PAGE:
Herakleitos preceded Leucippius and Democritus, evensong Panta rhei should precede atom,
The division of matter into particles was based on the alchemical knowledge of corpuscles. Corpuscles were undefined blobs seen in a primitive microscope, with the additional ability to transform as an entity, or as a mass group in some inaction or reaction. Thus a corpuscle was variously described as elastic or fluid or rigid.
Leibniz delivered a paper in which he proposed that corpuscles be considered as elastic rather than rigid like billiard balls in order to fully explain the observed behaviours and the conservation of mass produced with velocity as Descartes opined. Newton on the other hand demonstrated that such a quantity, a mathematical product could not be conserved because an object moving with 2 components of velocity was combinatorialy resolved by Pythagoras theorem. Huygens thus resolved the conservation law by relating it directly to Pythagoras, but further the Total mass producted with velocity of a collision system was conserved. It therefore seemed mathematically of little significance whether the corpuscles were" soft" or " hard"!
Newton reduced the mathematical framework to point masses in order to simplify and draw out the principles. For astrologers it made little difference, because the stars and planets could be regarded as points in the sky.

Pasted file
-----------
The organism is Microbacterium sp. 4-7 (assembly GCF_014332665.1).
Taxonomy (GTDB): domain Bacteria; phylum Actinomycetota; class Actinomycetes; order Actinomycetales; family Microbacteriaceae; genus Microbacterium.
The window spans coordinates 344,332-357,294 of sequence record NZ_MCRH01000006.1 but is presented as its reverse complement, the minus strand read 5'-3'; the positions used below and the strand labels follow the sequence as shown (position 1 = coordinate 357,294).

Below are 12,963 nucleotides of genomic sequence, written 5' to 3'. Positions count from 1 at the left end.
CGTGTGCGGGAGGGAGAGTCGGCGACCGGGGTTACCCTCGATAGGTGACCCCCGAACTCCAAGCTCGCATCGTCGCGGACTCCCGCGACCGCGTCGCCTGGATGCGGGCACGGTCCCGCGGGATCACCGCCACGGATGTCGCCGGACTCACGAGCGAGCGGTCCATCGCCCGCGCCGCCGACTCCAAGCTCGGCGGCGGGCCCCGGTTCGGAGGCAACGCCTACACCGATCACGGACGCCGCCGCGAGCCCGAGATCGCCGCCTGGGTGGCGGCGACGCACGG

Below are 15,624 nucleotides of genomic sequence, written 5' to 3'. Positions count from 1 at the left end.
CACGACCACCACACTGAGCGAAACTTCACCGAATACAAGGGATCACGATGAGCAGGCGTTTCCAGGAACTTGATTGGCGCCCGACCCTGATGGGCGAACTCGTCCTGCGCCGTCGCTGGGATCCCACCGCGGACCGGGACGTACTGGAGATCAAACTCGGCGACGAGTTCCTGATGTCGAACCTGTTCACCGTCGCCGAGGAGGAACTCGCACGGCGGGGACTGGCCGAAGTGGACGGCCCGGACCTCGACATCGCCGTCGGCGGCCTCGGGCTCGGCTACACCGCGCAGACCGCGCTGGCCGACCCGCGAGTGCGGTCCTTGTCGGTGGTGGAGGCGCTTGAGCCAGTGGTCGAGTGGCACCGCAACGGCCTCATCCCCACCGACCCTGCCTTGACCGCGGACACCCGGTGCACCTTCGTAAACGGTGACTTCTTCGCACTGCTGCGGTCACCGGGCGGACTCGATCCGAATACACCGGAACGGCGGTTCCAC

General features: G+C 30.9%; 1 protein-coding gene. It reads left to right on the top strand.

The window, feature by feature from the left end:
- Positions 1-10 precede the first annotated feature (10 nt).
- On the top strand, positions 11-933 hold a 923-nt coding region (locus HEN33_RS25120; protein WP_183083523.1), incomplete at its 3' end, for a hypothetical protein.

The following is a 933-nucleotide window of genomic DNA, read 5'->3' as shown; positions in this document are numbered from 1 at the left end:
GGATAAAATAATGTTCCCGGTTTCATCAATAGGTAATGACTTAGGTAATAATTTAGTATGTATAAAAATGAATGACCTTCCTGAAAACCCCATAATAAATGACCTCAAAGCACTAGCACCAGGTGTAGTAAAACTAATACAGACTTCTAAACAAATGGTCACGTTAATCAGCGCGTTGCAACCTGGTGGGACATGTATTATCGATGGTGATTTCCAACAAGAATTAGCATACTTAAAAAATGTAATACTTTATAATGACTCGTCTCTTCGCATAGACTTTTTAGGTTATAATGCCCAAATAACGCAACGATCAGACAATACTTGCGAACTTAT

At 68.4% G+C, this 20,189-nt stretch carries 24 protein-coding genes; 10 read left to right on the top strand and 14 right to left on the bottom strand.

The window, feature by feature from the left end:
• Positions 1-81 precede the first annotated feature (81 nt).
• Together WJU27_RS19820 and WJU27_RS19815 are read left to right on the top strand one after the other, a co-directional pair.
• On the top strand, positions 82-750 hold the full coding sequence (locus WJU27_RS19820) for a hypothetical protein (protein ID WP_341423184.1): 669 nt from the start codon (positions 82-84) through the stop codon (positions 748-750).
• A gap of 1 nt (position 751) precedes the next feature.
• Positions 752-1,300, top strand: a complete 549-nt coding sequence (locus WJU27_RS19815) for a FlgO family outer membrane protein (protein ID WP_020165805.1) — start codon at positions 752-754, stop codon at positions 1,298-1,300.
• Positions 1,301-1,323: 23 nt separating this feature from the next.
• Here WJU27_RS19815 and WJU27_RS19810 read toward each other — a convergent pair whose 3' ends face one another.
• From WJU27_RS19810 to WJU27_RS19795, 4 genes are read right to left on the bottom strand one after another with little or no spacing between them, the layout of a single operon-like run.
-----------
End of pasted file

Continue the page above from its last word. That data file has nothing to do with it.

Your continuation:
However, as Leibniz had pointed out, for everyday mechanical situations engineers had to consider the sizes and properties of materials, and a elastic ball/ corpuscle was a better description than a point mass.
The rise of a fluid mechanical description was a long and treacherous one, in the meantime engineers building bridges and structures had all they needed to build trustworthy edifices. Those who worked with aero hydrodynamic situations were not so fortunate. Bernoulli and Euler felt they had the measure of the fluid / water situation mathematically, but D'Alembert showed that mathematics could not be trusted in this regard!
The problem was wrestled with by Navier and Stokes, with an interest Shown by Maxwell. The result was masses of data but no real resolution. Maxwell was inspired to set out a mathematical model of the probable or statistical behaviour of a large number of particles in a volume. Thus he laid the ground for a statistical approach to fluid mechanics, introducing several key concepts, including perfectly elastic corpuscles, and the mean path length. Up until then fluids had to behave in streams.